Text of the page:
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Med Anthropol. 1989 Jun;11(3):329-50.

The impact of low carbohydrate consumption on glucose tolerance, insulin concentration and insulin response to glucose challenge in Dogrib Indians.

Abstract

The NDDG and the WHO recommend that individuals undergoing an oral glucose tolerance test (OGTT) consume a minimum of 150 gm of carbohydrate on each of three days preceding the OGTT. Carbohydrate restriction affects the diagnostic accuracy of the OGTT. This is a problem for the diagnosis of diabetes among northern peoples, but may also have relevance for other Amerindians. Dogrib Indians of the Canadian NWT still rely on the traditional dietary, based on caribou-hunting and fishing. The impact of low carbohydrate consumption on oral glucose tolerance, insulin concentration (IC), and insulin response (IR) to oral glucose challenge can thus be examined in this population. Carbohydrate Intake (CI) on the day preceding the OGTT was assessed by a 24-hour dietary recall, and was correlated with another indicator of dietary intake, consumption on "a usual winter day." CI was categorized three ways, and two ways (less than 150 gm; greater than or equal to 150 gm). Covariance analysis of the best indicator of glucose tolerance, the hour-2 plasma glucose concentration, found that there were no differences in glucose levels among the consumers of different amounts of carbohydrate. Regression analysis showed that in the Dogrib fasting insulin (FI) is the best predictor of total IC, measured as insulin area. The impact of CI on FI, total IC and IR to a glucose load was assessed. The only significant effect was on FI in the total sample. Among normoglycemics (hr-2 glucose less than 11.1 mmol/L) no effect was seen. IC and IR were not influenced by the previous day's CI in either the total or normoglycemic samples. Nevertheless, the pattern of IR, including normal basal insulin levels with hour-1 IR 10 times higher than baseline occur in all Dogrib. This response pattern is normal for Dogrib, and should not be seen as a portender of glucose intolerance in them.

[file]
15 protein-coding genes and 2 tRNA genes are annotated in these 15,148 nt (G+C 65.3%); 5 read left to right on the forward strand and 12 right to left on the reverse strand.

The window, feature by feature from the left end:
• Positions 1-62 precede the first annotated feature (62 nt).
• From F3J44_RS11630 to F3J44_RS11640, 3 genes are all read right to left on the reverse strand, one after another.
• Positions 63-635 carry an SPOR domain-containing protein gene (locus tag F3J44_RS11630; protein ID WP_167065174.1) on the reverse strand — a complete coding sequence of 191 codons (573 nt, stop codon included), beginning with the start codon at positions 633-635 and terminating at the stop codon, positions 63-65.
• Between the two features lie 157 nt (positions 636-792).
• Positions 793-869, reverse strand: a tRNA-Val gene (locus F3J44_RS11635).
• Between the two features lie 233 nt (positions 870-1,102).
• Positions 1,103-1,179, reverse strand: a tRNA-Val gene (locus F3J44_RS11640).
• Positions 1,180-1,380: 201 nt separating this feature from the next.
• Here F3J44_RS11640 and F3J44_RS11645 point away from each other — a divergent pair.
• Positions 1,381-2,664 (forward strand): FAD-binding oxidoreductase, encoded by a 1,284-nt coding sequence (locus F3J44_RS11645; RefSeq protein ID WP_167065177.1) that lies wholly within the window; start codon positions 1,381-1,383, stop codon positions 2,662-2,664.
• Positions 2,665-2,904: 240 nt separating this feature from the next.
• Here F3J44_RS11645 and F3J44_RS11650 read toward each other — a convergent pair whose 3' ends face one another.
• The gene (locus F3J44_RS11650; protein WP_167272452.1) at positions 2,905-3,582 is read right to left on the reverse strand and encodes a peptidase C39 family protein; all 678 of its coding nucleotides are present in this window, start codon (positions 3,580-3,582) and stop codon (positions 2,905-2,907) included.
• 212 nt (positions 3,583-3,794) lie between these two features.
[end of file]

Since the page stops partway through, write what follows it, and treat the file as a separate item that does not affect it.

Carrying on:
PMID:
2671575
DOI:
10.1080/01459740.1989.9966001
[Indexed for MEDLINE]

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